The shift in engagement preference has opened the opportunity for retail giants like Walmart, CVS, and others to leverage their consumer connections and get deeper into healthcare. When you have the attention of 230 million consumers every single week as Walmart does, you already have the engagement part of the healthcare puzzle solved.
Incumbents also need to understand the difference between “healthcare engagement” and authentic consumer engagement. Retailers have figured it out and are already meshed deep within the family’s personal workflow. Just as one example, Walmart is offering on-demand primary care and some specialty services both through telehealth and at its in-person clinics located in many of its retail store locations.
Don’t discount the impact retailers can have on incumbents. New threats to market share are around every corner, and you need to reassess your position and your strength of opportunity frequently.
3. Any business that can make aging more agreeable
We know that 2030 will mark a demographic turning point in America. Beginning that year, all baby boomers will be age 65 or older, and within four years, seniors will outnumber children for the first time in U.S. history.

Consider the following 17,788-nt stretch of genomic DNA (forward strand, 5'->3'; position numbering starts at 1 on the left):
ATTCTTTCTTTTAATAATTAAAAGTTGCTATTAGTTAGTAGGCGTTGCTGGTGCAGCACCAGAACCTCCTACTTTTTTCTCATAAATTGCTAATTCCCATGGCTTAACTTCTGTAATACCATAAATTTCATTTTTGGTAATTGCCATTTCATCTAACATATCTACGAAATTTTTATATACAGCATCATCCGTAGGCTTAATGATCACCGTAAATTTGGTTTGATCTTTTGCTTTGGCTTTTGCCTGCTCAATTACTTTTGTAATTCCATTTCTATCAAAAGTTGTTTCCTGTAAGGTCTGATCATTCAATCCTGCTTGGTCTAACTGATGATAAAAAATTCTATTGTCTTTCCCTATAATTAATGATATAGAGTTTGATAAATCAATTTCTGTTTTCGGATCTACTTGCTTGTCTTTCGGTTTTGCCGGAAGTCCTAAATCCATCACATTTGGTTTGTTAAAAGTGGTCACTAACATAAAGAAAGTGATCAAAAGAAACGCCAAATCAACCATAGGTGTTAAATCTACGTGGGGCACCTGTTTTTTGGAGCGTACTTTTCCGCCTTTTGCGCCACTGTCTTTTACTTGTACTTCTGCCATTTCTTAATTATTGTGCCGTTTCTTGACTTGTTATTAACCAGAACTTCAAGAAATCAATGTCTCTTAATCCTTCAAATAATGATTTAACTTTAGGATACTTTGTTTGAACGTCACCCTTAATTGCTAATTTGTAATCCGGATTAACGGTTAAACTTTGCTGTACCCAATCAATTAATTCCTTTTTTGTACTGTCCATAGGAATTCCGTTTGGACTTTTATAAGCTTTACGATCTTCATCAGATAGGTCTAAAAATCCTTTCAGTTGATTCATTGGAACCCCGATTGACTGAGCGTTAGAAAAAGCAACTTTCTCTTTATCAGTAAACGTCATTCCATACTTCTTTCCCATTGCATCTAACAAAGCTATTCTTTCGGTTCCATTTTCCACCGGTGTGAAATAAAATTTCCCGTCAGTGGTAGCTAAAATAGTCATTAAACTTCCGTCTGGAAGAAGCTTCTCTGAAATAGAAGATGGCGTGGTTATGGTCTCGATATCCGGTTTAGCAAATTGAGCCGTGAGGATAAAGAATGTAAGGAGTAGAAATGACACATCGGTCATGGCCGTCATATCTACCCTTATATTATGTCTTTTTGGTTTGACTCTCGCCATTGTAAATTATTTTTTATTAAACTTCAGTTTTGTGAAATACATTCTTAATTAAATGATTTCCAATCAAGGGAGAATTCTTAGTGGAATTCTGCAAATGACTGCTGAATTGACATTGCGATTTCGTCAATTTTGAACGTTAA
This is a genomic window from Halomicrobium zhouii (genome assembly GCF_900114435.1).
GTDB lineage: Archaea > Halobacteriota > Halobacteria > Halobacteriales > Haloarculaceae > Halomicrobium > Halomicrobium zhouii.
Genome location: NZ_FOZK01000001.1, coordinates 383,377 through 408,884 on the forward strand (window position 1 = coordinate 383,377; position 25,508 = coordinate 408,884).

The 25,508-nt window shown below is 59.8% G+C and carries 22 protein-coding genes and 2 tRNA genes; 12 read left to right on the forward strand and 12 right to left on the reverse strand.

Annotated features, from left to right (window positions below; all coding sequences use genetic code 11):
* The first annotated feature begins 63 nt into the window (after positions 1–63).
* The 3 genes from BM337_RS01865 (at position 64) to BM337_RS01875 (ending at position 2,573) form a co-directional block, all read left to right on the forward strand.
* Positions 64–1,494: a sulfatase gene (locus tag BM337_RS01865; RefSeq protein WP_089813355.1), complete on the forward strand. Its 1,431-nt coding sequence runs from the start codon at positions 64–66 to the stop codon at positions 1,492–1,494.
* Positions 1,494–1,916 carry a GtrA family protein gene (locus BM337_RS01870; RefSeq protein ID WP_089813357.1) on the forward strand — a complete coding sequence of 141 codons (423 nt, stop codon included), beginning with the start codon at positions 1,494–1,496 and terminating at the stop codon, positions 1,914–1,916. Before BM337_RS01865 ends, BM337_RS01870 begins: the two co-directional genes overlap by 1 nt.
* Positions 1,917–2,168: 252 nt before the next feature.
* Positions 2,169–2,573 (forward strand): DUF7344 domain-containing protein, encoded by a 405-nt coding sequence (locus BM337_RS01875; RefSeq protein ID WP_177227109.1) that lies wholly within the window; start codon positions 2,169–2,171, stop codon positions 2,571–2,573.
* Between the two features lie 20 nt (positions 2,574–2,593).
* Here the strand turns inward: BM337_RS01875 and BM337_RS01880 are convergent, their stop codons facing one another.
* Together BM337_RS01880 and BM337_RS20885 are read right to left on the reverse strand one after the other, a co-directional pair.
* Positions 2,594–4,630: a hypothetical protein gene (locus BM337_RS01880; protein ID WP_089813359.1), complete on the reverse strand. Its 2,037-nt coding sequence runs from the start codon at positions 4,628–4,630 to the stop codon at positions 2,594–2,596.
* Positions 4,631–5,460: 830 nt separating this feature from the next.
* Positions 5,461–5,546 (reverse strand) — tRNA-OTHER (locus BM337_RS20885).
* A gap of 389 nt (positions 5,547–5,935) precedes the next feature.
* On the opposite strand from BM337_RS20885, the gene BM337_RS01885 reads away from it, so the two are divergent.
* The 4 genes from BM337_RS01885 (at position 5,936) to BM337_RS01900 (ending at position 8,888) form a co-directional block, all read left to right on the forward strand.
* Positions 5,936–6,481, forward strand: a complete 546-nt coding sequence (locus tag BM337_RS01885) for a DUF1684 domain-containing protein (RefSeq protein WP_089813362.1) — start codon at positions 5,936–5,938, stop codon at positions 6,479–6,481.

The economics are staggering.
“People are sick and tired of watching all of their money go down the drain when they’re placed in an institution,” McDaniel says. “I think it’s why people are choosing Medicare Advantage plans — because it’s a much better economic option short- and long-term. They want their family to have more money when they’re gone, and they want to reduce the economic burden on them while they are aging. And it’s well established that people prefer, overwhelmingly, to age in their homes and communities.”
He also points to the estimated 48 million individuals who are providing unpaid care to an adult family member and who spend $7,242 per year out of pocket on expenses to care for their loved one. All of this is happening outside of the healthcare system. That unfunded care is quickly adding up to $500 billion, he says.
“I don’t think anybody in healthcare is really ready for the order of magnitude of this demographic shift,” McDaniel says.
Growth potential in the senior market is huge, especially among the emerging health-at-home offerings. Any care model or tech innovation that can allow seniors to age in place and save on their healthcare expenses will gain traction as baby boomers use their enormous economic power to influence the market.
Stakeholders who believe they’re ready for this shift might be surprised by how abruptly they’ll need to scale up. McDaniel recommends studying market data and creating new competencies long before the aging of America reaches its tipping point.
If you want to outfox anyone who has a mind to eat your lunch, contact our team of healthcare experts and devise your unique strategy. Come sit at our table, and we’ll deliver the market data, experienced insights, strategy, and hands-on execution you need to accelerate growth in the new health economy. Contact us today!